Buying good camera gear is expensive. But buying the latest and greatest is not necessary to get professional results. In this article I offer you 8 tips on how to save a ton of money by buying used stuff. Those tips are even more important if you plan to buy more expensive gear, because then you really don’t want to end up with something that is not working.
I bought both of my cameras on the used market. First a Canon 6D and then a Sony a5100. These are both older cameras. I used willhaben.at (an Austrian website), but facebook.com’s new Marketplace feature is getting very popular, might get willhaben.at into big trouble. (Revenge is sweet, I applied for a job with Willhaben and they rejected me 😉 )
Tip 1: Don’t buy from professional photographers (if possible)
It is better to buy from someone who never really used their equipment. If you buy a DSLR it is important that the shutter count is low. After ca. 100.000 shutter releases the mirror mechanism usually can wear out and the camera cannot be used any more.
Professional photographers will use their gear a lot, carry it to many places and take great risks to get the picture, so their equipment will be somewhat worn out. Only benefit of buying from professional photographers is that they are more honest about the problems of their gear. (So don’t buy gear from me hehehe 🙂 ?)
For example the guy I bought the Sony a5100 from was taking great care of his camera and was not using it much. So it was in perfect condition.
Tip 2: Buy from someone who gives their real name
This may be obvious but often you will find people not giving their full name when selling something (like “A.R.” as a name). Those people usually have something to hide, it is even possible that they sell stolen equipment. Google the person’s name.
Buy from someone who is a real person and has a street address if possible. Buy from someone who puts real pictures and not pictures from the catalogue. If this is not the case it is likely that the person sells broken or bad equipment and wants to avoid that you can get back to them if you realize afterwards.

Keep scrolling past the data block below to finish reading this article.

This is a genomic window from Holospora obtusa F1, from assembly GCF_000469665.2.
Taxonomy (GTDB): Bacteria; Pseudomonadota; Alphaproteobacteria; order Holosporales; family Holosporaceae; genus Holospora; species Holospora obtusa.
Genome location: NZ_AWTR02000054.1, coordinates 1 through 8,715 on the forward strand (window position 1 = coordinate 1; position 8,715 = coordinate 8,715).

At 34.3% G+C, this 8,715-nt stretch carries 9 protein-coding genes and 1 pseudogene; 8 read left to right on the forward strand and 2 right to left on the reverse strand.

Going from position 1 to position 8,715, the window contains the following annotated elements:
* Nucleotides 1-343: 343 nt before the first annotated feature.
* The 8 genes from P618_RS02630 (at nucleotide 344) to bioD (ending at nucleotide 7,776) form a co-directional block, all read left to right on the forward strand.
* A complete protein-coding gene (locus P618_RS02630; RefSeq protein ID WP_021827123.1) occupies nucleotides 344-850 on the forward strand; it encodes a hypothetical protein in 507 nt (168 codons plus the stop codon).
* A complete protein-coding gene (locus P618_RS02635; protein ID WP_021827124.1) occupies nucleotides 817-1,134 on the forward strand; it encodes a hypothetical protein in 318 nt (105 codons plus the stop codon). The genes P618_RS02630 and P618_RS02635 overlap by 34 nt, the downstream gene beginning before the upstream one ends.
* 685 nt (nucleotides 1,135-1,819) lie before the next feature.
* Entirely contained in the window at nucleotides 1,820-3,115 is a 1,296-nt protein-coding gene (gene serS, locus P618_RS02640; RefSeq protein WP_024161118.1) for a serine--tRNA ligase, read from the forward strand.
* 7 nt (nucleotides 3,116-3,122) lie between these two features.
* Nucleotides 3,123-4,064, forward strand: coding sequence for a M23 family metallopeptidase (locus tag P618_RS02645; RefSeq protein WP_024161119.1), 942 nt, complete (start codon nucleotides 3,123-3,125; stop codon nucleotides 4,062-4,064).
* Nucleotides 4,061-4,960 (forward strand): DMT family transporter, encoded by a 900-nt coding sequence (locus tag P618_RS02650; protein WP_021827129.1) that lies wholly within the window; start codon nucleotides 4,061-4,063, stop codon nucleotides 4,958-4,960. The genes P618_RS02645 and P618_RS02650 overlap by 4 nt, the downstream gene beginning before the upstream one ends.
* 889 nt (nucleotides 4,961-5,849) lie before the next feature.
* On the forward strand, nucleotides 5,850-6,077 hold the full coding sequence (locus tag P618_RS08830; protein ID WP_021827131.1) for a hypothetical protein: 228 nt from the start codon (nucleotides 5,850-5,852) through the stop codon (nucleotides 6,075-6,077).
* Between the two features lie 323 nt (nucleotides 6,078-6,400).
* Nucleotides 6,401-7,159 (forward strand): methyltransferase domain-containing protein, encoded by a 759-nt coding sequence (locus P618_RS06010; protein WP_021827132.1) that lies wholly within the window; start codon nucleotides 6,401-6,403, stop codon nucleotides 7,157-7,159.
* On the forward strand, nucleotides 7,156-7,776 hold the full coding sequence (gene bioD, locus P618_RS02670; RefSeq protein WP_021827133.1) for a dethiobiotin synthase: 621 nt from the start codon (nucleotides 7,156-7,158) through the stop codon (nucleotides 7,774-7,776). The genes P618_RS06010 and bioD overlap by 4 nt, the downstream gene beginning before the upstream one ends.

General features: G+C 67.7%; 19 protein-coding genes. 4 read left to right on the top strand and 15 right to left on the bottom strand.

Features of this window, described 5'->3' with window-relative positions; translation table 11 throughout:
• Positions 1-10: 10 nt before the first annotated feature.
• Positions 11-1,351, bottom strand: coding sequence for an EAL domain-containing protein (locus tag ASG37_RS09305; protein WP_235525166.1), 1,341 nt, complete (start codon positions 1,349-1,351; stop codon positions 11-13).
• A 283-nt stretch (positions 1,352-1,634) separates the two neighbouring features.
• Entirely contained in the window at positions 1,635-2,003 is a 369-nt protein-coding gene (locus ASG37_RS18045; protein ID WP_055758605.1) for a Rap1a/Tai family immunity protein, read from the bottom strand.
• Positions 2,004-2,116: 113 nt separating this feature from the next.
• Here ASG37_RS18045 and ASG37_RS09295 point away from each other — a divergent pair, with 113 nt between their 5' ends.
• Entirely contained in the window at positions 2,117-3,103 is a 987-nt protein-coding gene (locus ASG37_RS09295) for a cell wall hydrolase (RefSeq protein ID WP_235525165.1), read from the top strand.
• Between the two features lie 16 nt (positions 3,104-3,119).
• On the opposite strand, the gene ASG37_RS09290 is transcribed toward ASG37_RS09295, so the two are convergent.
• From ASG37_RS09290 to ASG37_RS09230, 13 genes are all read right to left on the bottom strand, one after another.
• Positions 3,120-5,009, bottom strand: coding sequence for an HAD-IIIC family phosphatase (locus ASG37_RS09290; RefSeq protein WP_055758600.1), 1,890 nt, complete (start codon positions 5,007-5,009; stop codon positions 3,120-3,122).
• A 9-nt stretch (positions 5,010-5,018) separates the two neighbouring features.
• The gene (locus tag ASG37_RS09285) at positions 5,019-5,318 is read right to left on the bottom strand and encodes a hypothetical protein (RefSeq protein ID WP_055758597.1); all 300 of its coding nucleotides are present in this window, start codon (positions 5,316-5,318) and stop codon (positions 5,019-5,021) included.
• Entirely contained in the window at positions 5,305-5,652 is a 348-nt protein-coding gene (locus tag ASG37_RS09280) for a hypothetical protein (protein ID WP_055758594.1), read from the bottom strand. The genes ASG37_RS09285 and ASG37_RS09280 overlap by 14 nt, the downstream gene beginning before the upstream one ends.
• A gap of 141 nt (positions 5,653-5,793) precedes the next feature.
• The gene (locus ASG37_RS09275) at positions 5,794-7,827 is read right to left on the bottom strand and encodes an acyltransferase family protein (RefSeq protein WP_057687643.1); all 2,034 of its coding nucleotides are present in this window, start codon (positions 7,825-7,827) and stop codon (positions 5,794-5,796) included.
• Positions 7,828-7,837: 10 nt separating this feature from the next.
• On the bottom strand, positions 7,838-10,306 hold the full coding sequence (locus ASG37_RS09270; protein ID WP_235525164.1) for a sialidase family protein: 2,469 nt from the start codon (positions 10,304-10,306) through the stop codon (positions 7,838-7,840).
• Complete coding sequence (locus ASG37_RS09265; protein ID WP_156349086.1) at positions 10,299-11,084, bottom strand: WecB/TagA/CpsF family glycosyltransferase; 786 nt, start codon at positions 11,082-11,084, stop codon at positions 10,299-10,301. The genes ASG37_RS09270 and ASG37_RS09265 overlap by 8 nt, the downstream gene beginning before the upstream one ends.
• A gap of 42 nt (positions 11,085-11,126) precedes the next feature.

Tip 3: Check the equipment and if everything is included
It is better to meet in person and check the equipment. For example when I buy a lens I usually use a strong led flashlight to check for scratches. I try it out. You usally meet in the evening after work and there might not be enough available light to check thoroughly if you don’t bring a light.
Note: I would not do it because there are usually alternatives but you can – if you want – buy a lens with minor scratches on the front element if you get a big discount. Usually it is not visible in the picture. Only if you make pictures against the light you might get strange effects because of the light getting reflected in the scratch. Never buy a camera with scratches on the sensor though!!!
Check if everything is included, for example when I bought the Sony 35mm lens I did not check if the lens hood was included. It was annoying because I had to buy a new one. Contacting the seller afterwards did not work (no answer). Ask for the bill, it is quite nice if the product is still under warranty. A bill is the proof that the seller is legit (see next tip).
Tip 4: Don’t buy from a dealer and ask for the reason a person sells
Some people make a business by buying used stuff and selling it for a higher price. You want to get the lowest price so buy things from the first owner. If people don’t state it in their post ask them why they sell. A good reason is that they don’t use this particular equipment a lot and want to get rid of it. This is perfect because you get something that is almost like new.